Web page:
Blake Jones is on a mission to break the corporate mold. As chief executive officer of a cutting-edge solar design and installation business, he doesn’t have a private office. He says everyone at his Colorado company, Namasté Solar, knows each others' salaries. And he claims not to have any more of a say in company decision-making than an entry-level employee.
His philosophy: one person, one vote, the democratic way. It’s a fresh approach to corporate leadership that has attracted attention from national media outlets, business groups and even President Barack Obama.
“Each one of our employees has the opportunity to become a co-owner of the company and purchase stock,” says the 37-year-old innovator amidst the hum of business operations. “They can invest as much as they want in the company and get a proportional return.” But they still only get one vote, Jones adds.
The employee-owned cooperative is setting the standard for corporate success based on democratic principles and upholding social and environmental responsibilities. “Most corporations exist for one purpose: to maximize financial returns for the stockholder,” Jones explains during a recent phone interview. “We want to maximize returns not just for our stockholders, but for our employees, the environment, our customers and the community.”
It’s a new take on business that’s helping to transform how energy is produced, says Neal Lurie, executive director of the Colorado Solar Energy Industries Association. “[Jones] has developed an entrepreneurial environment where the organizational culture is as innovative as the technology they sell.”
Among those that have taken notice is B Lab, a nonprofit dedicated to using the power of business to solve social and environmental problems. Just last month, the organization named Namasté to its first "Best in the World” list recognizing companies that create the most positive social and environmental impact.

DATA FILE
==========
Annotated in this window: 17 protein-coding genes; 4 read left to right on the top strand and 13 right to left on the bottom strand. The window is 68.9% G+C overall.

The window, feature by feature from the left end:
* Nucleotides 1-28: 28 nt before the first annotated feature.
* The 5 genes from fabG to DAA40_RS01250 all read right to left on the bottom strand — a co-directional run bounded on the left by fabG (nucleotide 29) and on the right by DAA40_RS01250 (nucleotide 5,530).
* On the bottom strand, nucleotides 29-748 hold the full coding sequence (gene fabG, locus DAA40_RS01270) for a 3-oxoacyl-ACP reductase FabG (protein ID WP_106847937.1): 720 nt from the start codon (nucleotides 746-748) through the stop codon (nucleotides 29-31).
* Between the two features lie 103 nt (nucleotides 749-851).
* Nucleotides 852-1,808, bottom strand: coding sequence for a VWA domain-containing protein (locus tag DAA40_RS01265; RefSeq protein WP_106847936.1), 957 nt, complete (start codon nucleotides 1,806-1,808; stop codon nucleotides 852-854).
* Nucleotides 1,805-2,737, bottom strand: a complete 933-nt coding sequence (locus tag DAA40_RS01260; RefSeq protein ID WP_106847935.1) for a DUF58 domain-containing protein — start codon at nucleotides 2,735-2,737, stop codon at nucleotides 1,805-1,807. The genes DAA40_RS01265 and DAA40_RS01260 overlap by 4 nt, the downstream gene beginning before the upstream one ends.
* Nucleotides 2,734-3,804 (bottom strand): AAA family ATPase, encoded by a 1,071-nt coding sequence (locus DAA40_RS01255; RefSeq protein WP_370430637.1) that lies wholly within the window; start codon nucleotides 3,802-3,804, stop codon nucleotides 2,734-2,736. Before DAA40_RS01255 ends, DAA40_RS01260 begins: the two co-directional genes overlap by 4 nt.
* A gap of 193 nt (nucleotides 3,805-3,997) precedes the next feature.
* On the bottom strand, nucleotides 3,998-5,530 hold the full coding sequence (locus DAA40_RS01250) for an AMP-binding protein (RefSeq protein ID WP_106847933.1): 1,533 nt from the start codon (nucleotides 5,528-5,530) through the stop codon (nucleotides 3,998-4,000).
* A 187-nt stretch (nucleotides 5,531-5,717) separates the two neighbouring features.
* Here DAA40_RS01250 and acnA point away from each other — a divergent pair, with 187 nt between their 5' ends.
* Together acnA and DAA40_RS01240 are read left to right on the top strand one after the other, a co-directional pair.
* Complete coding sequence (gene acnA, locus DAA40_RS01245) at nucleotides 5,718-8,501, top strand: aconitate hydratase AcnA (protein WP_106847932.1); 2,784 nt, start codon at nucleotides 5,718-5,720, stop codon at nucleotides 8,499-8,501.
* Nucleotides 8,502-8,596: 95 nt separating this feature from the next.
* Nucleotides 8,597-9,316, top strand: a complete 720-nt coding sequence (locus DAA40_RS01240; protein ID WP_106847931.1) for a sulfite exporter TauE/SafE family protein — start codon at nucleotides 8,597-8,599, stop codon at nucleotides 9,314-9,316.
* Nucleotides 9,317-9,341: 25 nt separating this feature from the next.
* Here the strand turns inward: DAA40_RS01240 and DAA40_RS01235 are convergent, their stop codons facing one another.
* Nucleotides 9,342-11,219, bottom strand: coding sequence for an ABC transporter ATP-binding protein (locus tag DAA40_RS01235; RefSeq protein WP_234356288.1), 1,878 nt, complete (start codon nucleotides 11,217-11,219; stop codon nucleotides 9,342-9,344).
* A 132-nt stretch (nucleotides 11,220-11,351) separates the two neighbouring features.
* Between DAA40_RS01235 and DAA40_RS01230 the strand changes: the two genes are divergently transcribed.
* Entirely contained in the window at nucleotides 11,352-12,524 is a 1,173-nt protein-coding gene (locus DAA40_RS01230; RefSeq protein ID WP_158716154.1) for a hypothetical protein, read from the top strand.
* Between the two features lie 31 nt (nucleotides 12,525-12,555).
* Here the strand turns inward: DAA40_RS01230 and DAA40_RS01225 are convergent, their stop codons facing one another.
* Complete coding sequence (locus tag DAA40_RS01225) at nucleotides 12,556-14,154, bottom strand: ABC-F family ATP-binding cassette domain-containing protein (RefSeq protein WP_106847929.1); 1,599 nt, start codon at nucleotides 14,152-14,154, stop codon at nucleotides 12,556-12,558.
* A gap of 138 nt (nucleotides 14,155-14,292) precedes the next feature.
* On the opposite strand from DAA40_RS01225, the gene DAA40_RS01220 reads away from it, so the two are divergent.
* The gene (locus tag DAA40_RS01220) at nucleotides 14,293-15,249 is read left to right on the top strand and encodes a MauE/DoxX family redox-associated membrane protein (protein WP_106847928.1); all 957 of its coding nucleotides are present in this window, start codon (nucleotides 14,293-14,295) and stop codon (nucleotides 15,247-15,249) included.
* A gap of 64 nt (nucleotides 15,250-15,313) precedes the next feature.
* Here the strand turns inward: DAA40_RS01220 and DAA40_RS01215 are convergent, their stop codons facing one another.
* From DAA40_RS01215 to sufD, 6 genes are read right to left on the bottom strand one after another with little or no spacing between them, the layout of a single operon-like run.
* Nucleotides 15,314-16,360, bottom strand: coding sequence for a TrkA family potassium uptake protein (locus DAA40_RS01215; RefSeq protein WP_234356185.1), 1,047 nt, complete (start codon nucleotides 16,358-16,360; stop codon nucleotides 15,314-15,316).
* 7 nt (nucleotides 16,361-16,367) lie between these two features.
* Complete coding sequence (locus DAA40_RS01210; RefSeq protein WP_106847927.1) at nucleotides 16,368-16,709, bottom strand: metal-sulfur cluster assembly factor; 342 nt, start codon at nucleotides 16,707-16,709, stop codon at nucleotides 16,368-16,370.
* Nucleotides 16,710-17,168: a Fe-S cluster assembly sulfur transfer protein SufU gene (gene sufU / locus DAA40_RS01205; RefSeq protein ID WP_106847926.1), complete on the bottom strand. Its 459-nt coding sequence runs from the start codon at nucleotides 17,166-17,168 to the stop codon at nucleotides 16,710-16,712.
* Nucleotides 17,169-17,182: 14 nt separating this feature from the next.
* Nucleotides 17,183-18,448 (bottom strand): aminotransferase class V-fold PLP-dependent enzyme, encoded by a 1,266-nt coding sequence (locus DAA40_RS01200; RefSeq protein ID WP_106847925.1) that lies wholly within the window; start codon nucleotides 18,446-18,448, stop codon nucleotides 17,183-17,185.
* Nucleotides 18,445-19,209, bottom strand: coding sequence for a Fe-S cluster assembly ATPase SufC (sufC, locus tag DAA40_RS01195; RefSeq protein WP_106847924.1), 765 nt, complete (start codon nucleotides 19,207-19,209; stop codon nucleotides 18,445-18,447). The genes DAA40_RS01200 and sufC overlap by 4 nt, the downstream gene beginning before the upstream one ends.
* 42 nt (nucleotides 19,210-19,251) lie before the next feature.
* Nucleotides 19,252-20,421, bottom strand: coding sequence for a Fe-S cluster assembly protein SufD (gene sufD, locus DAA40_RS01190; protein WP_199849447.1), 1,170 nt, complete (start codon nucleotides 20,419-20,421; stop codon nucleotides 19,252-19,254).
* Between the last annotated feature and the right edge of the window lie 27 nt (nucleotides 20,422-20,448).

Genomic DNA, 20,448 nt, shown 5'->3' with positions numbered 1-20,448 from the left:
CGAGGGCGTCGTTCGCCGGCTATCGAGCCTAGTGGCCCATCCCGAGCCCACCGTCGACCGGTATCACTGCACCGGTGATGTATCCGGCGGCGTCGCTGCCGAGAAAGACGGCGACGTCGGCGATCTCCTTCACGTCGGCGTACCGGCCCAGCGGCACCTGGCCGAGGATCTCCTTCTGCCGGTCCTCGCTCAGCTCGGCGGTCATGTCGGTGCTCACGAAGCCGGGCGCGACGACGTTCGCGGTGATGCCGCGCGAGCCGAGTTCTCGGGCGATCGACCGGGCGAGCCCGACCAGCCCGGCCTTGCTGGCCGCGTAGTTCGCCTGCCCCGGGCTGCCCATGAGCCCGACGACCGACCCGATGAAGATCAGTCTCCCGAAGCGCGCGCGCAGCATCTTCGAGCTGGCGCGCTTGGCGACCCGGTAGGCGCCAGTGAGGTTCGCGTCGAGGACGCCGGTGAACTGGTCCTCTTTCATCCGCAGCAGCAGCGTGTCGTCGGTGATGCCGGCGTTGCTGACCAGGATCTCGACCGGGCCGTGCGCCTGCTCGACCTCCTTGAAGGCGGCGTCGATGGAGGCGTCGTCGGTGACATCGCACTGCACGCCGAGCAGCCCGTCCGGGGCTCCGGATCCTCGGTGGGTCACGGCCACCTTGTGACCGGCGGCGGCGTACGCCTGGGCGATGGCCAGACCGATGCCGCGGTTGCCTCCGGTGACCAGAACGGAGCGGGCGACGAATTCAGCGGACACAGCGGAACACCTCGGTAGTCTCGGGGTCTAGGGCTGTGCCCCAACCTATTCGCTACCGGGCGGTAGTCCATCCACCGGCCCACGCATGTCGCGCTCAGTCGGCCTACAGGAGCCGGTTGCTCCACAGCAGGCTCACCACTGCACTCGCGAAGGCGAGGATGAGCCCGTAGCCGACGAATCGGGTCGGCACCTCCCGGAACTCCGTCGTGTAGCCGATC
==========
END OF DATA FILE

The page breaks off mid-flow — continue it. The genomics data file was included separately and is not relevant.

The name of the company epitomizes its goals. In Nepal, where Jones began his solar career, Namasté is a Sanskrit greeting of great respect. “It means the divine in me recognizes itself in you. It recognizes that everything is interconnected.” In that way, the economy, energy, human health are all related, Jones says. And if nothing else, he believes the name helps Namasté Solar differentiate itself.
Ironically, Jones found his calling of challenging the standard corporate structure along with America’s overdependence on fossil fuels by working for a giant oil company. His first job out of Vanderbilt University was as a civil and design engineer for a subsidiary of Halliburton called Brown & Root. He helped develop oil and gas refineries and served for two years as a field engineer at a natural gas plant in the middle of the desert in Egypt.
From there he determined that developing countries could benefit from using renewable energy technology and skip the investment in fossil fuel, which requires more infrastructure, maintenance and operating costs, he says. He got to do that for three years in Nepal, implementing solar, wind, hydro and electric vehicle technologies for a small but growing Nepalese company before returning to Colorado to co-found Namasté Solar with two other partners in 2004.